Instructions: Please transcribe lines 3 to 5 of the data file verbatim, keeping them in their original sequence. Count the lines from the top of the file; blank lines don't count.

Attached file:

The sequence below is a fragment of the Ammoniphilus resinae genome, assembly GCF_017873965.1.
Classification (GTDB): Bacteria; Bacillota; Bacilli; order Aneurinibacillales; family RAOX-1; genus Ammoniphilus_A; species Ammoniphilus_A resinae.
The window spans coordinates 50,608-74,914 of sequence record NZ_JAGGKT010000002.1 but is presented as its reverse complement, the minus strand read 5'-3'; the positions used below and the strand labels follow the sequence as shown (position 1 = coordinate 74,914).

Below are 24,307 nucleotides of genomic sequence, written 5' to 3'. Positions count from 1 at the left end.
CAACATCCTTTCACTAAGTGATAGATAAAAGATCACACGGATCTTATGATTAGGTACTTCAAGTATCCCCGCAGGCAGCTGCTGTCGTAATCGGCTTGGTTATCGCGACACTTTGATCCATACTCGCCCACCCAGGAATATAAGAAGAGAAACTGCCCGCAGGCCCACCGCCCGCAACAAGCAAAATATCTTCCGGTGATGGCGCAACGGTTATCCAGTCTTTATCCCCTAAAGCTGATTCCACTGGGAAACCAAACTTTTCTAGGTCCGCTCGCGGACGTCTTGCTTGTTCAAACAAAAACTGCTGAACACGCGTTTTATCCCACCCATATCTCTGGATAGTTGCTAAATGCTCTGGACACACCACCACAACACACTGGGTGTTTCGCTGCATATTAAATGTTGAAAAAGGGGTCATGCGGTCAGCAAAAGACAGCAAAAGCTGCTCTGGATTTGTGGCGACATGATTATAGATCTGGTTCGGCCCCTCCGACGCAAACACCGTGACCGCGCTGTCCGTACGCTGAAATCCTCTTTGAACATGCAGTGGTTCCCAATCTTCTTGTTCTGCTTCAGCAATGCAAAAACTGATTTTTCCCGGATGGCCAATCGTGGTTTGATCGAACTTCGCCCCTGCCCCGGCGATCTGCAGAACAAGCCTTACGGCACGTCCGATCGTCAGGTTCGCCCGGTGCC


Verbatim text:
The window spans coordinates 50,608-74,914 of sequence record NZ_JAGGKT010000002.1 but is presented as its reverse complement, the minus strand read 5'-3'; the positions used below and the strand labels follow the sequence as shown (position 1 = coordinate 74,914).

Below are 24,307 nucleotides of genomic sequence, written 5' to 3'. Positions count from 1 at the left end.
CAACATCCTTTCACTAAGTGATAGATAAAAGATCACACGGATCTTATGATTAGGTACTTCAAGTATCCCCGCAGGCAGCTGCTGTCGTAATCGGCTTGGTTATCGCGACACTTTGATCCATACTCGCCCACCCAGGAATATAAGAAGAGAAACTGCCCGCAGGCCCACCGCCCGCAACAAGCAAAATATCTTCCGGTGATGGCGCAACGGTTATCCAGTCTTTATCCCCTAAAGCTGATTCCACTGGGAAACCAAACTTTTCTAGGTCCGCTCGCGGACGTCTTGCTTGTTCAAACAAAAACTGCTGAACACGCGTTTTATCCCACCCATATCTCTGGATAGTTGCTAAATGCTCTGGACACACCACCACAACACACTGGGTGTTTCGCTGCATATTAAATGTTGAAAAAGGGGTCATGCGGTCAGCAAAAGACAGCAAAAGCTGCTCTGGATTTGTGGCGACATGATTATAGATCTGGTTCGGCCCCTCCGACGCAAACACCGTGACCGCGCTGTCCGTACGCTGAAATCCTCTTTGAACATGCAGTGGTTCCCAATCTTCTTGTTCTGCTTCAGCAATGCAAAAACTGATTTTTCCCGGATGGCCAATCGTGGTTTGATCGAACTTCGCCCCTGCCCCGGCGATCTGCAGAACAAGCCTTACGGCACGTCCGATCGTCAGGTTCGCCCGGTGCC